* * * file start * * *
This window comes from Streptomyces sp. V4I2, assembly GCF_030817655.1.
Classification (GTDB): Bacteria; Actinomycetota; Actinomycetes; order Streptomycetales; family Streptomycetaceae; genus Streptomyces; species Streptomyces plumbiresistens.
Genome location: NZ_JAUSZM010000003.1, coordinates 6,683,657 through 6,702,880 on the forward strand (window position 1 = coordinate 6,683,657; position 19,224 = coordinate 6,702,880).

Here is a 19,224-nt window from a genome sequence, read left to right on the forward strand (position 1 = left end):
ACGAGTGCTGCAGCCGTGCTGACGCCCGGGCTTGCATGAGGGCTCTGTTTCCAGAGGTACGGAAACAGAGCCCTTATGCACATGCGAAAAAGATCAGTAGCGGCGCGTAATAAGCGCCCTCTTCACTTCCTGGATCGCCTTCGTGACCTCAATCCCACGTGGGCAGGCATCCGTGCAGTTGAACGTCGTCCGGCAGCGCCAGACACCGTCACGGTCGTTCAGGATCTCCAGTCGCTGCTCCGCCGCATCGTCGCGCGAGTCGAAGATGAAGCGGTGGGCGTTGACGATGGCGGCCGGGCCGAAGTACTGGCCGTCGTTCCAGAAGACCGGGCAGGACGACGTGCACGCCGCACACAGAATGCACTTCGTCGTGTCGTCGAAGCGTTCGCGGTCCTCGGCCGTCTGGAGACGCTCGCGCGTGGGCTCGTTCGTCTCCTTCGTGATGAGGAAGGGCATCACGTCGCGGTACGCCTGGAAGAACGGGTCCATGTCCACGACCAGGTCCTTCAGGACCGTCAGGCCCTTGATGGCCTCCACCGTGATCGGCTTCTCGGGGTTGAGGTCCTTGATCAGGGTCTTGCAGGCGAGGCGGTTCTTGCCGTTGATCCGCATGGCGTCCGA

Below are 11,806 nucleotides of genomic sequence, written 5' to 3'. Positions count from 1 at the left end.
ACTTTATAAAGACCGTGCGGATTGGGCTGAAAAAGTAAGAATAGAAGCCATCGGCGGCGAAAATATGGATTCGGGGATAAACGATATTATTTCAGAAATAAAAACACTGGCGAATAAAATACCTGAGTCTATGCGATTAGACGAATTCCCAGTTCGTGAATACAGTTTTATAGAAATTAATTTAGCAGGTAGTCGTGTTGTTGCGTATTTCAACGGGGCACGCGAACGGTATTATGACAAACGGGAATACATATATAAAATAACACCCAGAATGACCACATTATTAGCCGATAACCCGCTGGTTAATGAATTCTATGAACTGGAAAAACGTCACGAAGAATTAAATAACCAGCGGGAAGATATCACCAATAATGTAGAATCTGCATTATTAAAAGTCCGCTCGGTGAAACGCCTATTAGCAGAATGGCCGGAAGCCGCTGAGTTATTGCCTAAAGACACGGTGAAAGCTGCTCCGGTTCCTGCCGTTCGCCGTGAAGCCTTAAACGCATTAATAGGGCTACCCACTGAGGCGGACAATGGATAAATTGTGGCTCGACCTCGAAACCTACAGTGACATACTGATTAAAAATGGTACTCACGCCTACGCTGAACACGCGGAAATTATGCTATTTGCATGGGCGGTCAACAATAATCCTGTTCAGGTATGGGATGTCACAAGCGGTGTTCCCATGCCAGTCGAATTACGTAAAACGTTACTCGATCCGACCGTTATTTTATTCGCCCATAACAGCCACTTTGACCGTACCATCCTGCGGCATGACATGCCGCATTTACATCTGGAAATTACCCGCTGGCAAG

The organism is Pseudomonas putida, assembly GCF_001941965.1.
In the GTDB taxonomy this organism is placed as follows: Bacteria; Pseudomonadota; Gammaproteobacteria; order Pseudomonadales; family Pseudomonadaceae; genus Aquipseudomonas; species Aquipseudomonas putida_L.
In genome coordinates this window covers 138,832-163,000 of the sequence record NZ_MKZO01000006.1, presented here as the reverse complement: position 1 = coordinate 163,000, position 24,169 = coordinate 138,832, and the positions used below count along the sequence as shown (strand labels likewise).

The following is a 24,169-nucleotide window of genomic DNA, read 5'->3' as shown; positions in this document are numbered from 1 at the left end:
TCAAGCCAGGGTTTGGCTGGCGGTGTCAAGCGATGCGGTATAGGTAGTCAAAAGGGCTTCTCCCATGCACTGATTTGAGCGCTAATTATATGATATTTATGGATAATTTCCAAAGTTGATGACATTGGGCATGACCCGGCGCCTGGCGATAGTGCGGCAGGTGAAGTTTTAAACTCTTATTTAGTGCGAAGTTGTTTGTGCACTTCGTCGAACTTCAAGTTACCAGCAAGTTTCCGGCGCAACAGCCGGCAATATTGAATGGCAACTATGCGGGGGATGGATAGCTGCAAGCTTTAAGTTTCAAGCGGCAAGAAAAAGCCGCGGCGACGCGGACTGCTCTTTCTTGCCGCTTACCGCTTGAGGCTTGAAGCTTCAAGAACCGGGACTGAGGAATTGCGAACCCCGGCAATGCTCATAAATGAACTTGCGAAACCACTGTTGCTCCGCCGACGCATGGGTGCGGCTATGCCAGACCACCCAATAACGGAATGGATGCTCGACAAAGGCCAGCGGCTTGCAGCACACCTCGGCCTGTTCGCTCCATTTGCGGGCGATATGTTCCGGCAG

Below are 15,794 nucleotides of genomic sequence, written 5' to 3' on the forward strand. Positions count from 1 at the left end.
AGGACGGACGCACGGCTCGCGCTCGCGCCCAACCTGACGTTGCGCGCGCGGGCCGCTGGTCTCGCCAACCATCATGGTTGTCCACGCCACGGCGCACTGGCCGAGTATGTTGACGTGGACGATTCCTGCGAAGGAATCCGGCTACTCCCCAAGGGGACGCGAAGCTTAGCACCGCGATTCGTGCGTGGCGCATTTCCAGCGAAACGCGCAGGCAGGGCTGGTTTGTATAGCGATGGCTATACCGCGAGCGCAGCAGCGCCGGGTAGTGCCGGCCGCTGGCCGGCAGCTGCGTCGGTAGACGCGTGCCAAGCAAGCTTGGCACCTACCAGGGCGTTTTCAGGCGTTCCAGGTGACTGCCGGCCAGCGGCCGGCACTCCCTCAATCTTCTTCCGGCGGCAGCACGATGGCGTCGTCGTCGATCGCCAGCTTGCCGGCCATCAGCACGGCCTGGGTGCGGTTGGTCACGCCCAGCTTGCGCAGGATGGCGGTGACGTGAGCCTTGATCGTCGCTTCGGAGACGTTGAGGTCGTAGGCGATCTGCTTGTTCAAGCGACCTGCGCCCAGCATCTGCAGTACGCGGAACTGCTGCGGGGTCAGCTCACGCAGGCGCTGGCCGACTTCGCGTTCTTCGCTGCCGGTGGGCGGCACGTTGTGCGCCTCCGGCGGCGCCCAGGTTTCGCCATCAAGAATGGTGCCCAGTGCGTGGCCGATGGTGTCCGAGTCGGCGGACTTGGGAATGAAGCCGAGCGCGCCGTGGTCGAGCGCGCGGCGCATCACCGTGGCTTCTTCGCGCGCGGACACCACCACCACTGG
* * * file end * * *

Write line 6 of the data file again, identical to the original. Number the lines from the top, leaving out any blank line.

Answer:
Below are 11,806 nucleotides of genomic sequence, written 5' to 3'. Positions count from 1 at the left end.